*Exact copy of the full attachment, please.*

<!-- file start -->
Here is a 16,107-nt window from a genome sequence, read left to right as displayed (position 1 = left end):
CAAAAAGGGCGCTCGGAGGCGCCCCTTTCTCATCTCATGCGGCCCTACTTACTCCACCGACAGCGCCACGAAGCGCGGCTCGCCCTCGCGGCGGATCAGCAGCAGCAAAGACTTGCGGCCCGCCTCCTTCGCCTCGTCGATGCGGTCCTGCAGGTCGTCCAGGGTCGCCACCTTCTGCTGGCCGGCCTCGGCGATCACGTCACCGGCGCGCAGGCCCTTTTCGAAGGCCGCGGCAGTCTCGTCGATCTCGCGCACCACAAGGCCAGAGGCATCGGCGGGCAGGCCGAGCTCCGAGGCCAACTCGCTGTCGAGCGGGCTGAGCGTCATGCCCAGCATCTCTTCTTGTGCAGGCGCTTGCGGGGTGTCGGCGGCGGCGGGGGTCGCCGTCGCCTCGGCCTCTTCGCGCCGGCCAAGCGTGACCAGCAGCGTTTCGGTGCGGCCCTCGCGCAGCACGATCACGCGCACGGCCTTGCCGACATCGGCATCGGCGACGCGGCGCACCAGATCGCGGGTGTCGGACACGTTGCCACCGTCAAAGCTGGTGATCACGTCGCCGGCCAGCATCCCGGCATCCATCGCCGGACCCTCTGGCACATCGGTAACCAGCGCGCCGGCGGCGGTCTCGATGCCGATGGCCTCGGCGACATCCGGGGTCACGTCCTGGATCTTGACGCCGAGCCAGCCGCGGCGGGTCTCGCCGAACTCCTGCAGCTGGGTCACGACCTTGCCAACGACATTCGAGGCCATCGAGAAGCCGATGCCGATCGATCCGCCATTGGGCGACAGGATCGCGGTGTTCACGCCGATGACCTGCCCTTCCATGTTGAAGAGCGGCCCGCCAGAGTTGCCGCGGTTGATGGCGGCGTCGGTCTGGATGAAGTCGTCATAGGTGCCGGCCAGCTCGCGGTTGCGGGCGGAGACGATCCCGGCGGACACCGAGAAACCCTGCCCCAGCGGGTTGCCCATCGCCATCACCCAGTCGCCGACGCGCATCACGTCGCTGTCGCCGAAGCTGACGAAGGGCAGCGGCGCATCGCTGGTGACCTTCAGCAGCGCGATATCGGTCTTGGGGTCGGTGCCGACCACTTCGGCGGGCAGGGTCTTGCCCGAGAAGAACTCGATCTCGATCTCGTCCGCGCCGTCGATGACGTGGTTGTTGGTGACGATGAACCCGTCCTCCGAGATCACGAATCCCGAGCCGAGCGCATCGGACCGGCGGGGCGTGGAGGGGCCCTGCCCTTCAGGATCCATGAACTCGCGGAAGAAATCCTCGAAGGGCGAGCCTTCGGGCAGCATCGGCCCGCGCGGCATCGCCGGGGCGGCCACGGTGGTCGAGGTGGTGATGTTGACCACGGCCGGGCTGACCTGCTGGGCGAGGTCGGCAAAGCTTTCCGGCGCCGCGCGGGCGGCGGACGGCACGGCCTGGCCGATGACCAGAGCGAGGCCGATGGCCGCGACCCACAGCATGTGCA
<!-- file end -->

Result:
Here is a 16,107-nt window from a genome sequence, read left to right as displayed (position 1 = left end):
CAAAAAGGGCGCTCGGAGGCGCCCCTTTCTCATCTCATGCGGCCCTACTTACTCCACCGACAGCGCCACGAAGCGCGGCTCGCCCTCGCGGCGGATCAGCAGCAGCAAAGACTTGCGGCCCGCCTCCTTCGCCTCGTCGATGCGGTCCTGCAGGTCGTCCAGGGTCGCCACCTTCTGCTGGCCGGCCTCGGCGATCACGTCACCGGCGCGCAGGCCCTTTTCGAAGGCCGCGGCAGTCTCGTCGATCTCGCGCACCACAAGGCCAGAGGCATCGGCGGGCAGGCCGAGCTCCGAGGCCAACTCGCTGTCGAGCGGGCTGAGCGTCATGCCCAGCATCTCTTCTTGTGCAGGCGCTTGCGGGGTGTCGGCGGCGGCGGGGGTCGCCGTCGCCTCGGCCTCTTCGCGCCGGCCAAGCGTGACCAGCAGCGTTTCGGTGCGGCCCTCGCGCAGCACGATCACGCGCACGGCCTTGCCGACATCGGCATCGGCGACGCGGCGCACCAGATCGCGGGTGTCGGACACGTTGCCACCGTCAAAGCTGGTGATCACGTCGCCGGCCAGCATCCCGGCATCCATCGCCGGACCCTCTGGCACATCGGTAACCAGCGCGCCGGCGGCGGTCTCGATGCCGATGGCCTCGGCGACATCCGGGGTCACGTCCTGGATCTTGACGCCGAGCCAGCCGCGGCGGGTCTCGCCGAACTCCTGCAGCTGGGTCACGACCTTGCCAACGACATTCGAGGCCATCGAGAAGCCGATGCCGATCGATCCGCCATTGGGCGACAGGATCGCGGTGTTCACGCCGATGACCTGCCCTTCCATGTTGAAGAGCGGCCCGCCAGAGTTGCCGCGGTTGATGGCGGCGTCGGTCTGGATGAAGTCGTCATAGGTGCCGGCCAGCTCGCGGTTGCGGGCGGAGACGATCCCGGCGGACACCGAGAAACCCTGCCCCAGCGGGTTGCCCATCGCCATCACCCAGTCGCCGACGCGCATCACGTCGCTGTCGCCGAAGCTGACGAAGGGCAGCGGCGCATCGCTGGTGACCTTCAGCAGCGCGATATCGGTCTTGGGGTCGGTGCCGACCACTTCGGCGGGCAGGGTCTTGCCCGAGAAGAACTCGATCTCGATCTCGTCCGCGCCGTCGATGACGTGGTTGTTGGTGACGATGAACCCGTCCTCCGAGATCACGAATCCCGAGCCGAGCGCATCGGACCGGCGGGGCGTGGAGGGGCCCTGCCCTTCAGGATCCATGAACTCGCGGAAGAAATCCTCGAAGGGCGAGCCTTCGGGCAGCATCGGCCCGCGCGGCATCGCCGGGGCGGCCACGGTGGTCGAGGTGGTGATGTTGACCACGGCCGGGCTGACCTGCTGGGCGAGGTCGGCAAAGCTTTCCGGCGCCGCGCGGGCGGCGGACGGCACGGCCTGGCCGATGACCAGAGCGAGGCCGATGGCCGCGACCCACAGCATGTGCA